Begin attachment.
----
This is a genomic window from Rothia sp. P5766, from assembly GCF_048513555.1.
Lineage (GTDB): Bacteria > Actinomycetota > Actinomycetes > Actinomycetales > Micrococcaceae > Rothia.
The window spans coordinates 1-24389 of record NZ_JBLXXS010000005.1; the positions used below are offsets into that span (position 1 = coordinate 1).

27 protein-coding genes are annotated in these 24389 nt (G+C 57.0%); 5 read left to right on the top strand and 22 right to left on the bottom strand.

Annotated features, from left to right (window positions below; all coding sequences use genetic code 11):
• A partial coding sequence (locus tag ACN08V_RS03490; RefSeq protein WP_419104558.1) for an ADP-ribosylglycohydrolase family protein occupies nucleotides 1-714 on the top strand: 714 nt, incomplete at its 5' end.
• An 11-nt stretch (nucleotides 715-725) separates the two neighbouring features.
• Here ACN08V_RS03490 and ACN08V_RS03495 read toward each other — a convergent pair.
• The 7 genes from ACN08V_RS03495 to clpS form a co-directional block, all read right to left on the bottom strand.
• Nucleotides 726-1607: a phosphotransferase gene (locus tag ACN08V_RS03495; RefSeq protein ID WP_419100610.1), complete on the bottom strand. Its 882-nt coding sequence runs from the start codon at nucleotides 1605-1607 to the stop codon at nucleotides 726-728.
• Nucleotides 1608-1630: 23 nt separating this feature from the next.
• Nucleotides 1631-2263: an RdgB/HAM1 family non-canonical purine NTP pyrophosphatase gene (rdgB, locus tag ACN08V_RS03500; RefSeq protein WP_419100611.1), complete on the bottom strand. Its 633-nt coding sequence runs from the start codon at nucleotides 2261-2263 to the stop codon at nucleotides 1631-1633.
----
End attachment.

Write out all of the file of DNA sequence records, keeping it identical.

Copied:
This is a genomic window from Rothia sp. P5766, from assembly GCF_048513555.1.
Lineage (GTDB): Bacteria > Actinomycetota > Actinomycetes > Actinomycetales > Micrococcaceae > Rothia.
The window spans coordinates 1-24389 of record NZ_JBLXXS010000005.1; the positions used below are offsets into that span (position 1 = coordinate 1).

27 protein-coding genes are annotated in these 24389 nt (G+C 57.0%); 5 read left to right on the top strand and 22 right to left on the bottom strand.

Annotated features, from left to right (window positions below; all coding sequences use genetic code 11):
• A partial coding sequence (locus tag ACN08V_RS03490; RefSeq protein WP_419104558.1) for an ADP-ribosylglycohydrolase family protein occupies nucleotides 1-714 on the top strand: 714 nt, incomplete at its 5' end.
• An 11-nt stretch (nucleotides 715-725) separates the two neighbouring features.
• Here ACN08V_RS03490 and ACN08V_RS03495 read toward each other — a convergent pair.
• The 7 genes from ACN08V_RS03495 to clpS form a co-directional block, all read right to left on the bottom strand.
• Nucleotides 726-1607: a phosphotransferase gene (locus tag ACN08V_RS03495; RefSeq protein ID WP_419100610.1), complete on the bottom strand. Its 882-nt coding sequence runs from the start codon at nucleotides 1605-1607 to the stop codon at nucleotides 726-728.
• Nucleotides 1608-1630: 23 nt separating this feature from the next.
• Nucleotides 1631-2263: an RdgB/HAM1 family non-canonical purine NTP pyrophosphatase gene (rdgB, locus tag ACN08V_RS03500; RefSeq protein WP_419100611.1), complete on the bottom strand. Its 633-nt coding sequence runs from the start codon at nucleotides 2261-2263 to the stop codon at nucleotides 1631-1633.